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Social Media And Relationships

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Social Media and Relationships

The overwhelming use of social media negatively affects many intimate relationships. In my case, it never fails that I’m out to dinner with my husband and his work calls, and just as his predictable norm, he answers. Not only is taking calls at dinner to me rude, but it has impacted our marriage in many ways. In addition to Facebook other social media outlets such as Twitter has impacted our relationship. I chose this topic for three main reasons. First, to help me understand why this seems like an epidemic. Second, to shed light on whether social media usage was truly that harmful to intimate relationships or if it could there be another variable. Third, to explore when posting, sharing, talking, tweeting and other communication through social media crosses a boundary in hurting an intimate relationship. For me, I can’t help but wonder why and how it got so bad, this is why I chose this topic. How does jealousy, mistrust or boredom affect the amount of time spent on social media? Why is this happening and what can be done to decrease the negative effect that Social media causes in intimate relationships?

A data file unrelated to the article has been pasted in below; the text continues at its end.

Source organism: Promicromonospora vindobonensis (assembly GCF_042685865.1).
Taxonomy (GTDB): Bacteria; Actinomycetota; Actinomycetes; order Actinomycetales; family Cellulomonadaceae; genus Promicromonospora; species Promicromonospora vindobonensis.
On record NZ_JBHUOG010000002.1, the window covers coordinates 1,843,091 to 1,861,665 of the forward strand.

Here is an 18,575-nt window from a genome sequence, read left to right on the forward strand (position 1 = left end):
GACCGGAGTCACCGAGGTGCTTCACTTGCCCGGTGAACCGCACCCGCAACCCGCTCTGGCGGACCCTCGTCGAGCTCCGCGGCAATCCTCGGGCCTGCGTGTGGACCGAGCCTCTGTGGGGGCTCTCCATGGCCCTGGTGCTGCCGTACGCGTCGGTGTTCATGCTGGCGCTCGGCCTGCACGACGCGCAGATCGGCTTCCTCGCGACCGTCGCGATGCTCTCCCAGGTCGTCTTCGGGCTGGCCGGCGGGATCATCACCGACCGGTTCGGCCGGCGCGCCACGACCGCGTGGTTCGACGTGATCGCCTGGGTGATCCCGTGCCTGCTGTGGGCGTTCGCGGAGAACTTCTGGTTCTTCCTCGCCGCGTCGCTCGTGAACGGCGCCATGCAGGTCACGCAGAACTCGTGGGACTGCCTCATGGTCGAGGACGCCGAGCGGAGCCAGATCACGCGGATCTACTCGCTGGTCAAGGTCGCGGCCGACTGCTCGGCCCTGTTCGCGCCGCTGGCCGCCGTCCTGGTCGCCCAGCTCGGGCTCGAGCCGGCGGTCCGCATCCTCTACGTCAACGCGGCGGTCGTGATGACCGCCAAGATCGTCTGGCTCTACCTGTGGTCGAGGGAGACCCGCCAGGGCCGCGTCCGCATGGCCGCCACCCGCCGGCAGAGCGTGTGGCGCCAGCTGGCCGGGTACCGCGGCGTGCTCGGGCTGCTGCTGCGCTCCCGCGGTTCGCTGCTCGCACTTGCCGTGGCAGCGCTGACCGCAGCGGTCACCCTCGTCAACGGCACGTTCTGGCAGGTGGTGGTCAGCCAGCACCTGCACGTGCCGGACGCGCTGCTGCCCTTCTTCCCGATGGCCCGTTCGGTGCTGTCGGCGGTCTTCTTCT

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Analysis and Discussion